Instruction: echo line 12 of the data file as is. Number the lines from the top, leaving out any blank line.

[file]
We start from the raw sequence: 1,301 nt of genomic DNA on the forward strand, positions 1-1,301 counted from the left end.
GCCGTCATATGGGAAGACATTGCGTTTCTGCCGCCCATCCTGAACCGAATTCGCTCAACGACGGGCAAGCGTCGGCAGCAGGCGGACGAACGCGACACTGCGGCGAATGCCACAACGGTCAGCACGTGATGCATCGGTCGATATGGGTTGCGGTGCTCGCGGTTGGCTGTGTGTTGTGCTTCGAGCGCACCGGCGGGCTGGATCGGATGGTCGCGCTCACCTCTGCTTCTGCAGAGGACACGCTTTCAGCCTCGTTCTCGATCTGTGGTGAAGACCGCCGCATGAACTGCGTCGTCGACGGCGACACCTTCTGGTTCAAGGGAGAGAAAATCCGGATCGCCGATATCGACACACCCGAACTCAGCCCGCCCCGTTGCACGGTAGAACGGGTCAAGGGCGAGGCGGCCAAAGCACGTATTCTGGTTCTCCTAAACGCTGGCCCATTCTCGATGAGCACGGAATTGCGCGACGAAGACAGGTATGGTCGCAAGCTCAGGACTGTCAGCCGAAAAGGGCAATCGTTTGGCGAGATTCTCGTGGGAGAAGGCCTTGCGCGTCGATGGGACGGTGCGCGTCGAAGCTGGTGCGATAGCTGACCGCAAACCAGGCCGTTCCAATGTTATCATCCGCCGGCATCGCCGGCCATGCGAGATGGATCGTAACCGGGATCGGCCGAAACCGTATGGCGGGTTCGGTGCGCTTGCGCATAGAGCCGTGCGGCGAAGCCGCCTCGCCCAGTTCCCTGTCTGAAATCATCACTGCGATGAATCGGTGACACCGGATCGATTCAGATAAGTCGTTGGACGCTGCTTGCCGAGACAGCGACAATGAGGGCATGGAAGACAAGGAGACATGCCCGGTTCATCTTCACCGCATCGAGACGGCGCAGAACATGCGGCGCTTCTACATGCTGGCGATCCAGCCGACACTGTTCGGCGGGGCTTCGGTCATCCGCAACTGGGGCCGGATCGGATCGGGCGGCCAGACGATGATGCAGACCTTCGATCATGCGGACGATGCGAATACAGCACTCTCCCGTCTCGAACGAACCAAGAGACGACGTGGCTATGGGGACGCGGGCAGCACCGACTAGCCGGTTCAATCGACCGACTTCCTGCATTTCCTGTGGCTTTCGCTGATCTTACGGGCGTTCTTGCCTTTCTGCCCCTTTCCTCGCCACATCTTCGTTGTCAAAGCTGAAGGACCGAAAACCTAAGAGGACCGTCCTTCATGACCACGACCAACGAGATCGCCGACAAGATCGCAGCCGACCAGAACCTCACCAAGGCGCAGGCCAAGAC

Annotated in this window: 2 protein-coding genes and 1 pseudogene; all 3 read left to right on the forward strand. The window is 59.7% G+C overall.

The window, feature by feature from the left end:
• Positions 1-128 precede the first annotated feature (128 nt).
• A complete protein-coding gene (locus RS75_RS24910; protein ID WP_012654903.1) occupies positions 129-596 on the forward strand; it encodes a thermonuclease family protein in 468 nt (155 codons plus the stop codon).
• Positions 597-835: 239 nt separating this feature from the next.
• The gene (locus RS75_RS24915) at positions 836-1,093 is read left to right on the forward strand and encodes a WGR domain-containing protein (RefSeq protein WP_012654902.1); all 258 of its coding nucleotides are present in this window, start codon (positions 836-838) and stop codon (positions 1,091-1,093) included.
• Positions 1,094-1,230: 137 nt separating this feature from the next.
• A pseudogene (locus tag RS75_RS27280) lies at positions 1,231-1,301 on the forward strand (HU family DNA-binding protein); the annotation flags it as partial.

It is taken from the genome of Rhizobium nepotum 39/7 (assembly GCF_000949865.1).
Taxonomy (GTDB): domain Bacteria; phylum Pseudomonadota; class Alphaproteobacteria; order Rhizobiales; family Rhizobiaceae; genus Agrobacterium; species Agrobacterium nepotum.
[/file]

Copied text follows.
Taxonomy (GTDB): domain Bacteria; phylum Pseudomonadota; class Alphaproteobacteria; order Rhizobiales; family Rhizobiaceae; genus Agrobacterium; species Agrobacterium nepotum.